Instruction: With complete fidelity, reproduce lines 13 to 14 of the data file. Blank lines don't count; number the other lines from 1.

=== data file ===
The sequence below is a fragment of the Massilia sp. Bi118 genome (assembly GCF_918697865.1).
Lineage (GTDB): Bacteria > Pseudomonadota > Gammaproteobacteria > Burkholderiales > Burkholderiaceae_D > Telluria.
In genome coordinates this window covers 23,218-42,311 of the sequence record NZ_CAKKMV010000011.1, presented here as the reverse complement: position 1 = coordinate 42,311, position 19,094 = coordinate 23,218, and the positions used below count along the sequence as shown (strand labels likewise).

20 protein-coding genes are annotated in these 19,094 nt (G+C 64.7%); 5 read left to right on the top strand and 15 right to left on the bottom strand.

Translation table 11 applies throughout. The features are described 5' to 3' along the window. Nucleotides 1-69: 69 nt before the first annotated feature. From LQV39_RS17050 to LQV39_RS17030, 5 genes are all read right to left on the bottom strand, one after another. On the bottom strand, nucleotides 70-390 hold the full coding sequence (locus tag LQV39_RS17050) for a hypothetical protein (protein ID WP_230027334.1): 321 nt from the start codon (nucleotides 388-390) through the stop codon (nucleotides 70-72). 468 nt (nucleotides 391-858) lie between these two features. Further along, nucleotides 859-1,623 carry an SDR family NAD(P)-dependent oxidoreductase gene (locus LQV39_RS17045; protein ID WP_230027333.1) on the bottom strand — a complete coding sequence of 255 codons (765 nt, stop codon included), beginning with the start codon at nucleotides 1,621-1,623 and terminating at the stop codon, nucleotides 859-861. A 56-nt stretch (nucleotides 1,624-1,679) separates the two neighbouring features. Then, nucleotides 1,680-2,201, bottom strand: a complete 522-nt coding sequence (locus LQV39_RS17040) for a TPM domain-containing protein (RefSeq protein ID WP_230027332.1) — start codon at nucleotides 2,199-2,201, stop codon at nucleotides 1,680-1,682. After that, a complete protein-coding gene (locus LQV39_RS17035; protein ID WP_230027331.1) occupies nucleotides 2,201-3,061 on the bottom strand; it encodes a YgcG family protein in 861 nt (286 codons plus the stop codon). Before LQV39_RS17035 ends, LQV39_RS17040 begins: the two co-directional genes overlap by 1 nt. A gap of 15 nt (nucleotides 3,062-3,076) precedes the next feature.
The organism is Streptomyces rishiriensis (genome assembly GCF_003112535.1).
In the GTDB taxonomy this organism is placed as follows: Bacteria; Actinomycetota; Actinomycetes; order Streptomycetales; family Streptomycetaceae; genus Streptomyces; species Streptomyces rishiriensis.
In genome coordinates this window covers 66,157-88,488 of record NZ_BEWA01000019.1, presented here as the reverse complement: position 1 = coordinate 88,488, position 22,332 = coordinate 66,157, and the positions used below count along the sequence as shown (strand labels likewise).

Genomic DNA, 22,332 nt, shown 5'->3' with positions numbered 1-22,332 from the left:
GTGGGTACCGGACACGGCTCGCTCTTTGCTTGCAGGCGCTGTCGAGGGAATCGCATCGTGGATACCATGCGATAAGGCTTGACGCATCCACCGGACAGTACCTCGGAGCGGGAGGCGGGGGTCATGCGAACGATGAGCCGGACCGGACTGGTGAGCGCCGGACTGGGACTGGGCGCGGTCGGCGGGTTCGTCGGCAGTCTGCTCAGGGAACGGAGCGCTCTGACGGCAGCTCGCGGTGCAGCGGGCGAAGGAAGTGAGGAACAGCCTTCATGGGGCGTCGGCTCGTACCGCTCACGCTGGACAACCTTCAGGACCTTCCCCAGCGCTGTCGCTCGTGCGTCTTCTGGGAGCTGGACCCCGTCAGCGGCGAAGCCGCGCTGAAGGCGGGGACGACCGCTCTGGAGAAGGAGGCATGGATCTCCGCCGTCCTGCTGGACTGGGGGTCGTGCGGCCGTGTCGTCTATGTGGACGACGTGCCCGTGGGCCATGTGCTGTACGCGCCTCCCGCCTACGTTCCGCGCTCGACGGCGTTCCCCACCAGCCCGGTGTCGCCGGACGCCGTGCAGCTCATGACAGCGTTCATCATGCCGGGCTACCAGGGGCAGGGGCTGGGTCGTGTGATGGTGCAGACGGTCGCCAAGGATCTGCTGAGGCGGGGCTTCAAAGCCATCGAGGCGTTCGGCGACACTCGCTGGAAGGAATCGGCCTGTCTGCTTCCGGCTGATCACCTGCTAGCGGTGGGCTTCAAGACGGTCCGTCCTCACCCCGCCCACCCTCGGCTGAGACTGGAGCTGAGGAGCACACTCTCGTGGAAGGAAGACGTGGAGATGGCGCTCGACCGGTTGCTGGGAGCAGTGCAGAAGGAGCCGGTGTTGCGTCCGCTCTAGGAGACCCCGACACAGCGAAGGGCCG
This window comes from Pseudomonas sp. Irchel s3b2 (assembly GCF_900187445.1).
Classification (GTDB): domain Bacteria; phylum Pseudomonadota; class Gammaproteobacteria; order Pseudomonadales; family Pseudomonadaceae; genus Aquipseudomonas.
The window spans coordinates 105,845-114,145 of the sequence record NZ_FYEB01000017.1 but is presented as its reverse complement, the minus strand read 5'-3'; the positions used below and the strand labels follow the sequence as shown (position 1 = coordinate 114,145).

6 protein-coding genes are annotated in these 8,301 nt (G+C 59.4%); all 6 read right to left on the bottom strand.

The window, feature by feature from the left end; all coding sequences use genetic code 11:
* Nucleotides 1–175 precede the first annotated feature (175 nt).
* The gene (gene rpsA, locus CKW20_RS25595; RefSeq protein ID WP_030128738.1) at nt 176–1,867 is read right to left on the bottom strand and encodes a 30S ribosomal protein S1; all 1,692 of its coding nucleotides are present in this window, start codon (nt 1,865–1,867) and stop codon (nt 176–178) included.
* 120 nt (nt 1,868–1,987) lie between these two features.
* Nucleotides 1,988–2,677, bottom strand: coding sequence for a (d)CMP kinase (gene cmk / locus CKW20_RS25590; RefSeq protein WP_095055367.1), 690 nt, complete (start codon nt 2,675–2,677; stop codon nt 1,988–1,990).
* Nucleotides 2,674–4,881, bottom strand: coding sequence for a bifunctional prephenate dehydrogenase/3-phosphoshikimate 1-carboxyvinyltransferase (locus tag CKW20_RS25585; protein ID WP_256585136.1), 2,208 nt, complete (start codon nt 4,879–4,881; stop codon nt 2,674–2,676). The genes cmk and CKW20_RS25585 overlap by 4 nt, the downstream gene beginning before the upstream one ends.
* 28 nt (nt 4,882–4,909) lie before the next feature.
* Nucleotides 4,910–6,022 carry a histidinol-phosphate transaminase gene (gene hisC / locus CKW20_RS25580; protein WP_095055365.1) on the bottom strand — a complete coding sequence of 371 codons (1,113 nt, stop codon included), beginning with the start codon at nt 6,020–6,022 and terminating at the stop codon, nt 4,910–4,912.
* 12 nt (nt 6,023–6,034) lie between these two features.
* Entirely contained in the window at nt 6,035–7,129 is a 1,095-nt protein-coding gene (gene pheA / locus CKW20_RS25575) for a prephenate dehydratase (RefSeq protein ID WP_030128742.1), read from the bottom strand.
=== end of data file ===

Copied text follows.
The window spans coordinates 105,845-114,145 of the sequence record NZ_FYEB01000017.1 but is presented as its reverse complement, the minus strand read 5'-3'; the positions used below and the strand labels follow the sequence as shown (position 1 = coordinate 114,145).

6 protein-coding genes are annotated in these 8,301 nt (G+C 59.4%); all 6 read right to left on the bottom strand.